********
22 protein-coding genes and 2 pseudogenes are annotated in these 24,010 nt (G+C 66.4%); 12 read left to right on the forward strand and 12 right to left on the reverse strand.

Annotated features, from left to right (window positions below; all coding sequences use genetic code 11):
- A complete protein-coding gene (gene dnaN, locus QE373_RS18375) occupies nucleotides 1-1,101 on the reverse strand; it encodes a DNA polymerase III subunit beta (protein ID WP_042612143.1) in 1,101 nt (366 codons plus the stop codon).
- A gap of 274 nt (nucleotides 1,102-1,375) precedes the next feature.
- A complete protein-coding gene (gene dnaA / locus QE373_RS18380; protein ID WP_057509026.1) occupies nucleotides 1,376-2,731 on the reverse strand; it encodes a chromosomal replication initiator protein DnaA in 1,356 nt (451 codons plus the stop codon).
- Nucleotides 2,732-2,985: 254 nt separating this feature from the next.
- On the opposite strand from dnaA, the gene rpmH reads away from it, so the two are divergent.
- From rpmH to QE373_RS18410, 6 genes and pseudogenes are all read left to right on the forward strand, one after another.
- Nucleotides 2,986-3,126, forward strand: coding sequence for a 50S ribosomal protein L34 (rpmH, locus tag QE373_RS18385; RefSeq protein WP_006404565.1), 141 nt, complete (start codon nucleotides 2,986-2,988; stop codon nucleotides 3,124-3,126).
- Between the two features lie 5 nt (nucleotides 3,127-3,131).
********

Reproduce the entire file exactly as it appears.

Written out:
22 protein-coding genes and 2 pseudogenes are annotated in these 24,010 nt (G+C 66.4%); 12 read left to right on the forward strand and 12 right to left on the reverse strand.

Annotated features, from left to right (window positions below; all coding sequences use genetic code 11):
- A complete protein-coding gene (gene dnaN, locus QE373_RS18375) occupies nucleotides 1-1,101 on the reverse strand; it encodes a DNA polymerase III subunit beta (protein ID WP_042612143.1) in 1,101 nt (366 codons plus the stop codon).
- A gap of 274 nt (nucleotides 1,102-1,375) precedes the next feature.
- A complete protein-coding gene (gene dnaA / locus QE373_RS18380; protein ID WP_057509026.1) occupies nucleotides 1,376-2,731 on the reverse strand; it encodes a chromosomal replication initiator protein DnaA in 1,356 nt (451 codons plus the stop codon).
- Nucleotides 2,732-2,985: 254 nt separating this feature from the next.
- On the opposite strand from dnaA, the gene rpmH reads away from it, so the two are divergent.
- From rpmH to QE373_RS18410, 6 genes and pseudogenes are all read left to right on the forward strand, one after another.
- Nucleotides 2,986-3,126, forward strand: coding sequence for a 50S ribosomal protein L34 (rpmH, locus tag QE373_RS18385; RefSeq protein WP_006404565.1), 141 nt, complete (start codon nucleotides 2,986-2,988; stop codon nucleotides 3,124-3,126).
- Between the two features lie 5 nt (nucleotides 3,127-3,131).